As for the first round pick, Wojnarowski reports that it will be the less valuable pick between Toronto’s own first-rounder and the first round selection they’re owed from the Los Angeles Clippers. If the season ended today, the Raptors’ pick would fall at No. 20, while the Clippers would be No. 25.

A first-rounder of any sort is a decent return for a free agent who had no chance of staying, but over the last year, the Magic basically traded Oladipo, Ilyasova and a lottery pick in Sabonis for a few months of Ibaka in a losing season, Terrence Ross and a first round pick likely to be in the mid-20s.

And that’s BEFORE you remember they traded Tobias Harris away for a few months of Brandon Jennings and Ersan Ilyasova without getting a first round pick in return.

Though this deal could finally signal the Magic are heading for the rebuild they’ve long-needed, the Ibaka trade is the end result of piss-poor asset management, and it shouldn’t be any wonder if and when Hennigan loses his job.

Grade: C-

NBA Trade Grades

Jan 29, 2017; Toronto, Ontario, CAN; Orlando Magic forward Serge Ibaka (7) controls a ball as Toronto Raptors forward Patrick Patterson (54) defends during the first quarter in a game at Air Canada Centre. The Orlando Magic won 114-113. Mandatory Credit: Nick Turchiaro-USA TODAY Sports

Toronto Raptors

For the Raptors, something had to be done if they wanted to keep their window open for title contention. Toronto has lost 10 of its last 14 games, sliding from second in the Eastern Conference standings all the way to fifth.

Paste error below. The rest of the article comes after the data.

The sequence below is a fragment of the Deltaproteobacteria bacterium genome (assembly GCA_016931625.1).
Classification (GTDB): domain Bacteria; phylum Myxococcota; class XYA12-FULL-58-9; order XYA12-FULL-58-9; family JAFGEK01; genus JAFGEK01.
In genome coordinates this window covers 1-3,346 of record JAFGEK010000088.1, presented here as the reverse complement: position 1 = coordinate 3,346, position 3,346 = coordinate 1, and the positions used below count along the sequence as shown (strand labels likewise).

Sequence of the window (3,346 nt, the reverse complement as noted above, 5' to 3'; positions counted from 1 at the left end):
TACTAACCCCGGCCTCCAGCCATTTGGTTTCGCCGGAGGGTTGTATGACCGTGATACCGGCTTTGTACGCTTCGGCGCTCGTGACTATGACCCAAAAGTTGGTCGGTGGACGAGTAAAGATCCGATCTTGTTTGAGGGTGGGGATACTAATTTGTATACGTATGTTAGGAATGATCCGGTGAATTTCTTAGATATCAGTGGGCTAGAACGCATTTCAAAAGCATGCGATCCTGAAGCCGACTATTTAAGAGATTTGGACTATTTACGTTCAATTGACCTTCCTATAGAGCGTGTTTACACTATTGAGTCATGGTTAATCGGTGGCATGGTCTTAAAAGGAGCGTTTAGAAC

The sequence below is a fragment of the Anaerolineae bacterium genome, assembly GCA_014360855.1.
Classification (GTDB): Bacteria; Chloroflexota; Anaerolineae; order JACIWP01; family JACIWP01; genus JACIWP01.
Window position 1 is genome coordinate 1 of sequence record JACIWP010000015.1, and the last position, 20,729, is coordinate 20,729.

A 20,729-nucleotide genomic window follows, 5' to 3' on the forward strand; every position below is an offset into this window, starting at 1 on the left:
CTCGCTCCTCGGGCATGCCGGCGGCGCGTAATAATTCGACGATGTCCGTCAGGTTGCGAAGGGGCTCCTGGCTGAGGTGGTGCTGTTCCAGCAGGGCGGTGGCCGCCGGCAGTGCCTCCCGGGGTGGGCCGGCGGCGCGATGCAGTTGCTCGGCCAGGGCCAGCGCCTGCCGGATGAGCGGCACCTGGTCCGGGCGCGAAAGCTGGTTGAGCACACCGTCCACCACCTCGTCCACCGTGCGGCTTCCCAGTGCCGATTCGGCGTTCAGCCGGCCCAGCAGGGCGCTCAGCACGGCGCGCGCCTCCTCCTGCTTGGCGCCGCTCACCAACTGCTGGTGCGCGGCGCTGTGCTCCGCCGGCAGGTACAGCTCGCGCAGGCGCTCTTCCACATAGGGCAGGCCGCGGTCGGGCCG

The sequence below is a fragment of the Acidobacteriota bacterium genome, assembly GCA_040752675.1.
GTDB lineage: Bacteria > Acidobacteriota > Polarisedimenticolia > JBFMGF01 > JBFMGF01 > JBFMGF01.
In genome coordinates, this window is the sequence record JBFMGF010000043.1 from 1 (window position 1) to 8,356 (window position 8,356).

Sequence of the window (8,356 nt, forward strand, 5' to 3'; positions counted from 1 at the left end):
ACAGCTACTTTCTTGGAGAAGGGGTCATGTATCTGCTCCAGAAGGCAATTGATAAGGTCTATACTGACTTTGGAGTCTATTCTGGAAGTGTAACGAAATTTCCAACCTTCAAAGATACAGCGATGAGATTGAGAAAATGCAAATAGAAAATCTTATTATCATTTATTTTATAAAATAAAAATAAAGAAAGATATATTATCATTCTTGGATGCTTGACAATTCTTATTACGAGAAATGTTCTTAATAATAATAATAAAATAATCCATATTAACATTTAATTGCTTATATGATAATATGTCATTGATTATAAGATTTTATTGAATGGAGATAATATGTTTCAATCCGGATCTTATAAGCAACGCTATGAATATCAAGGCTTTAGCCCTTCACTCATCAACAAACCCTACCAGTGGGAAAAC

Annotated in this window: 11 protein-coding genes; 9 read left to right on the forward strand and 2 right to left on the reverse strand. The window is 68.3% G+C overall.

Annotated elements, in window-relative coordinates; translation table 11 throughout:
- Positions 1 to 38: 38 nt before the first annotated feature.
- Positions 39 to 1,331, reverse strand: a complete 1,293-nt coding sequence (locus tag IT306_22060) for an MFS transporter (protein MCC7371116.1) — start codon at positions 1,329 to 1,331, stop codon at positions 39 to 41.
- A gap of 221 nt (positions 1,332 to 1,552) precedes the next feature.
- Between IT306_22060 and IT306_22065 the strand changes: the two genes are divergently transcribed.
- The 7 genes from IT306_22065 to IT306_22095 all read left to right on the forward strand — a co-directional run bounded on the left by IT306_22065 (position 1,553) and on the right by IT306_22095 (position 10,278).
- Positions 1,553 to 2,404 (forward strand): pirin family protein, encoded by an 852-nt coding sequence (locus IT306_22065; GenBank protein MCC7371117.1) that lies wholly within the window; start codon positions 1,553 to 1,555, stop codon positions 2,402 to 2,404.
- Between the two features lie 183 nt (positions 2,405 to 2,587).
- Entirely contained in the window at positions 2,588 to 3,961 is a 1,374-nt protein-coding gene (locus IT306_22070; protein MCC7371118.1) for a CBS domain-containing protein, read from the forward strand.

The Boston Celtics and Washington Wizards both look like more legitimate threats to the Cleveland Cavaliers right now, and barring a blockbuster move, “We The North” was facing the possibility that its current core had reached its ceiling — a significantly worrisome conclusion with Kyle Lowry able to join free agency this summer.

By dealing for Ibaka, GM Masai Ujiri has made his all-in move, hoping the stretch-4 and shot-blocker will help aid the Raptors’ 17th-ranked defense and further bolster the NBA’s sixth-most potent three-point shooting team.

Giving up Ross’ 10.4 points per game and 37.5 percent three-point shooting off the bench is hardly a concern considering the theoretically perfect fit they acquired in Ibaka.

Trading a first-rounder for a soon-to-be free agent sounds bad on paper, but Toronto is trading its less valuable pick of the two it owns in this year’s draft. The Raptors have little need for two new rookies selected somewhere in the 20s, and according to Woj, Ujiri is set on re-signing both Lowry and Ibaka to keep this core together for the long haul.

With a Big Three of Lowry, DeMar DeRozan and Ibaka, the Raptors are more balanced on both ends of the floor. Head coach Dwane Casey has a big he can trust on the defensive end in late-game situations, and Ibaka should help cover for some of Jonas Valanciunas‘ flaws on that end.

Ibaka is still only 27 years old, so acquiring him — and potentially re-signing him this summer — is not some desperate gamble to compete for a title in 2017; it’s also a move to prolong this group’s status as an Eastern Conference challenger.

However, there will be an adjustment period, and with Ibaka joining a team that’s currently floundering, it’s tough to predict his arrival will immediately turn things around. Re-signing both Lowry and Ibaka to the biggest deals of their careers will also put Toronto well over the luxury tax and force some hard decisions in the future.

The Raptors will try to keep this core intact no matter what happens in this year’s playoffs, as well they should. But if We The North struggles to truly compete in the East this year — especially with Kevin Love now sidelined for the next 4-6 weeks — committing that much money to this core won’t look quite as good in retrospect.

All in all, this is a win for Toronto. They gave up non-essential assets for a two-way player who should fit in perfectly, but only time will tell if Ibaka is truly the game-changing move that the Raptors have been waiting for to get them over that LeBron James-sized hump in the playoffs.

Grade: A-